The CBC is so pumped by the attention the show started getting - largely on the strength of its title and premise - that it decided to take advantage of the buzz and premiere the show in January instead of waiting until next fall. That meant the show's production crew had to move into overdrive to get the initial episodes ready for broadcast.

The CBC is so pumped by the attention the show started getting - largely on the strength of its title and premise - that it decided to take advantage of the buzz and premiere the show in January instead of waiting until next fall. That meant the show's production crew had to move into overdrive to get the initial episodes ready for broadcast.

The temporary change in location from Saskatchewan to Toronto has meant Nawaz, a 39-year-old mother of four children ranging in age from six to 12, is frequently separated from her family.

"It's very hard," Nawaz says, sounding like any other working mother and not the brains behind what is arguably one of the most talked-about Canadian TV shows in years.

"I haven't seen them in a month; my husband's doing everything. But he's good that way. He has more patience with them, and they actually listen to him and do what he says. When I came back home, he had them all making their own lunches, and I'm talking the six-year-old. A six-year-old, making his own lunch!" she says with a laugh.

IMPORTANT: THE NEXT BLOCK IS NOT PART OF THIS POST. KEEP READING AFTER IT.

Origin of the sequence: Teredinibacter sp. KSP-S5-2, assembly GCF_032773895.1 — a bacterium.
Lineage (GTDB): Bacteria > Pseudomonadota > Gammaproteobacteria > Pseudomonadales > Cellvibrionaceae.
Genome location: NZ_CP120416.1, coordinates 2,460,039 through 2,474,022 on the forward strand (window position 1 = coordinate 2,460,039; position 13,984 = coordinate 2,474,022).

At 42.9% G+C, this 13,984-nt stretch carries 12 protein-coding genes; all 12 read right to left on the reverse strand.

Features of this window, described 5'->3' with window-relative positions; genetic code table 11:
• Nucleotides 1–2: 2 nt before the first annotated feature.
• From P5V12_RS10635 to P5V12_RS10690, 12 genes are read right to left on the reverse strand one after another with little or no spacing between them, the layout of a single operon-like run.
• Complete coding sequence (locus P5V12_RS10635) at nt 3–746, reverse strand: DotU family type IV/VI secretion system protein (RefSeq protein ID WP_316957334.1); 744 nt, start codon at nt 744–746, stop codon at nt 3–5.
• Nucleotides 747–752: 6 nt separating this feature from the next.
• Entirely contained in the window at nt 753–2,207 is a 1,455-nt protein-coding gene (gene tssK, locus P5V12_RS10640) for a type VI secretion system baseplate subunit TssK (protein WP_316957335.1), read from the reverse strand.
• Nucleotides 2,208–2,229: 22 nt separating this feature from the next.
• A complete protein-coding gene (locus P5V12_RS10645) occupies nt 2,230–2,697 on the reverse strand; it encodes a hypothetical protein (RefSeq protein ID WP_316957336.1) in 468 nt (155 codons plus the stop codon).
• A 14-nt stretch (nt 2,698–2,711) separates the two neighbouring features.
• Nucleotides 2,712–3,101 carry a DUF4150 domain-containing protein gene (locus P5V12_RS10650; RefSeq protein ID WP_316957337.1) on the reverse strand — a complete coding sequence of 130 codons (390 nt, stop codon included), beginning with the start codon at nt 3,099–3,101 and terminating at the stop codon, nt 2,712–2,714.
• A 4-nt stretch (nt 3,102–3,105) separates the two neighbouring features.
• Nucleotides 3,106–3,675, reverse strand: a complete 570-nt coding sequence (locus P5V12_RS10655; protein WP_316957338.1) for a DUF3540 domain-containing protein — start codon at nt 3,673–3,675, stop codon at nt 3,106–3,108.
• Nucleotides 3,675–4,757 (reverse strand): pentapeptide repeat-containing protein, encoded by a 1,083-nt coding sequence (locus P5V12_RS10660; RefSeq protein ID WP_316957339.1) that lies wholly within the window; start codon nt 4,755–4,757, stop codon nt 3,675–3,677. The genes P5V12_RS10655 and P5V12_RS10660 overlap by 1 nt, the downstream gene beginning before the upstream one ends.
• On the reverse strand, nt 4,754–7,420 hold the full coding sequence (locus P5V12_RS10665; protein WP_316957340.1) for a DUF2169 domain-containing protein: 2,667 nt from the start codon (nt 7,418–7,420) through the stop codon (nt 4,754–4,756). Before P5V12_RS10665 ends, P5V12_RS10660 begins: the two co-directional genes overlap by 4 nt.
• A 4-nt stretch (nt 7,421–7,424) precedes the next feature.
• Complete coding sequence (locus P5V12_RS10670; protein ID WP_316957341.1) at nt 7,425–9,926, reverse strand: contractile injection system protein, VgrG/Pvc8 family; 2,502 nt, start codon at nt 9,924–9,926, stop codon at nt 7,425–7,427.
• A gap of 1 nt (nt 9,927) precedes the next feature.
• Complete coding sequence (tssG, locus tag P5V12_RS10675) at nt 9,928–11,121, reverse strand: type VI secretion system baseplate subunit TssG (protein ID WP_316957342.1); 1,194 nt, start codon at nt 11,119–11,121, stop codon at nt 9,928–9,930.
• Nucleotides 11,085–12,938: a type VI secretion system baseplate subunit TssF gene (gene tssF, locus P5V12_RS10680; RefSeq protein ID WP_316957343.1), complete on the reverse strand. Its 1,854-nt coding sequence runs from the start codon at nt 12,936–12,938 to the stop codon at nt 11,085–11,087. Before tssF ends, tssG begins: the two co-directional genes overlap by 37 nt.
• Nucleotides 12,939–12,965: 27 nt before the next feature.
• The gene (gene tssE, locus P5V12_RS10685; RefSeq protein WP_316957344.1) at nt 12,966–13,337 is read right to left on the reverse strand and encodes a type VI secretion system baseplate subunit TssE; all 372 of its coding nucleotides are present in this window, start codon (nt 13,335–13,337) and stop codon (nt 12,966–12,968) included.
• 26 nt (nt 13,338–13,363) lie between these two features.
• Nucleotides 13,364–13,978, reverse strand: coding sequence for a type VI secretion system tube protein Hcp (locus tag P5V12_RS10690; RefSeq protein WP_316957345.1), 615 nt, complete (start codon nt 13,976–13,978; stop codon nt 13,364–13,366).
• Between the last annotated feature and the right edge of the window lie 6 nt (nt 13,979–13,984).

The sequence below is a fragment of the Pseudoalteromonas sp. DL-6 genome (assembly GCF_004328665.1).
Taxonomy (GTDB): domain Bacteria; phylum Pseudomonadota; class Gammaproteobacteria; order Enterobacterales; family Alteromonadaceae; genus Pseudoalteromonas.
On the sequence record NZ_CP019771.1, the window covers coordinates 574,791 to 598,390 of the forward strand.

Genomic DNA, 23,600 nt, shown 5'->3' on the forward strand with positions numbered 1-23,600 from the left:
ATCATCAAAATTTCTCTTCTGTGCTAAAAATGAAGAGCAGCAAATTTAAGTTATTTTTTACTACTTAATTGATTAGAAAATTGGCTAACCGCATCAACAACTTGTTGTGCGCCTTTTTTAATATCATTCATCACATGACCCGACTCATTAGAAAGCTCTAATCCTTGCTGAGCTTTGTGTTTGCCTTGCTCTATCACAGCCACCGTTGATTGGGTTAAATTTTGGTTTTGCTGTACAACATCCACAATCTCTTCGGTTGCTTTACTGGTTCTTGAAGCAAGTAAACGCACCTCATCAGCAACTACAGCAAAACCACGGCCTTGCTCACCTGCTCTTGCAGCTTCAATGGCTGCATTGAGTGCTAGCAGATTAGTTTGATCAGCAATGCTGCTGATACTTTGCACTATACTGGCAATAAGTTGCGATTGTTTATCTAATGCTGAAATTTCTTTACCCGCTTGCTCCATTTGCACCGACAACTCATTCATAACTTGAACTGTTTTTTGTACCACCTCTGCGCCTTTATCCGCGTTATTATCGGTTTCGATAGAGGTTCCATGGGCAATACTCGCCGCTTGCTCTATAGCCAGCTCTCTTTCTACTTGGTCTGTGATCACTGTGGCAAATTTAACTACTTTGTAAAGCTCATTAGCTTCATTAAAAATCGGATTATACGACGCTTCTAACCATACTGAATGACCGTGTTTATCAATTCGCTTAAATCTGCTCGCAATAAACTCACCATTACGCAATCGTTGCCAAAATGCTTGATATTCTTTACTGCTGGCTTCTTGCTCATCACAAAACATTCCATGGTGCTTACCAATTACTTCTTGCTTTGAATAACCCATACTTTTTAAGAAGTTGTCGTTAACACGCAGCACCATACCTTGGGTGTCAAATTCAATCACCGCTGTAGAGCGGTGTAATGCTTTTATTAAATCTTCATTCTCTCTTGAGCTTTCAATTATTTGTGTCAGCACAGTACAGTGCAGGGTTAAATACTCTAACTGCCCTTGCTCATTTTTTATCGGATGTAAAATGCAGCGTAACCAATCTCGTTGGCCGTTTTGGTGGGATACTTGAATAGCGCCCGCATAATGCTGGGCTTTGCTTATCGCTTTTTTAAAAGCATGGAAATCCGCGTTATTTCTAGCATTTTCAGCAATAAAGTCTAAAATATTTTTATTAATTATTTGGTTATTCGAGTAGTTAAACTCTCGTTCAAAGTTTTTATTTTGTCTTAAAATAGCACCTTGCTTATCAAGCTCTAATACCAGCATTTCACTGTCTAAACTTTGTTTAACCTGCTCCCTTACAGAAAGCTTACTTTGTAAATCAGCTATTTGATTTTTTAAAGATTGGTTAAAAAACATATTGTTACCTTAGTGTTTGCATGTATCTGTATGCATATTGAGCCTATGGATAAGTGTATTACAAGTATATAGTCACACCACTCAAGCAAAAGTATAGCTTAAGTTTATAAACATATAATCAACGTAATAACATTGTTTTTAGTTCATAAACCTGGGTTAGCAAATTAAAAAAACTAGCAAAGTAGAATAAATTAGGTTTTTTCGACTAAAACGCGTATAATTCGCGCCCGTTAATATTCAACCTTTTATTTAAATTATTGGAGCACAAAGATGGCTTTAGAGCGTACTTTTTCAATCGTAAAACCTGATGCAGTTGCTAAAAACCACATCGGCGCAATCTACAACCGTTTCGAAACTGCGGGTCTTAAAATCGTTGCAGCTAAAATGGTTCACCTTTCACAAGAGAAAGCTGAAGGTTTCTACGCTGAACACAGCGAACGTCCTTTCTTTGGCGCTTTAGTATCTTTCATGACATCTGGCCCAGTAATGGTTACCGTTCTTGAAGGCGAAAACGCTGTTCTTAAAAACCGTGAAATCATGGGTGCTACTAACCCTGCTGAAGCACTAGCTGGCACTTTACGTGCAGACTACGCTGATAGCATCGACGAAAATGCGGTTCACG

Nawaz, who was born in England, grew up in Toronto and moved to Saskatchewan 10 years ago, is witty, good-natured and clearly adored by everyone on the set, from the actors to the production assistants constantly popping by to make sure she's warm and well fed.

Her primary goal for "Little Mosque on the Prairie," Nawaz says, is that people laugh when they watch it.

"I don't know what it is about me, but the more serious and outrageous the situation, the funnier it becomes to me and I end up spinning it comedically," she says, pointing to her short film "BBQ Muslims."

The short got big laughs when it screened at the Toronto International Film Festival in 1996. She wrote it following the Oklahoma City bombing in 1995, when Muslims were initially blamed before Timothy McVeigh - decidedly not a Muslim - was finally charged.

"When that happened, it was so outrageous. They obviously had no evidence, yet they were pulling Muslims off planes and then suddenly they arrested this white guy, Timothy McVeigh. And I just thought right away, wouldn't it be funny to make a film about that?"

And so "BBQ Muslims" was born, starring Nawaz's friends and relations in a story about two Muslim brothers sound asleep one night when their gas barbecue blows up. They are immediately suspected of being Middle Eastern terrorists, although neither of them have ever set foot in the Middle East.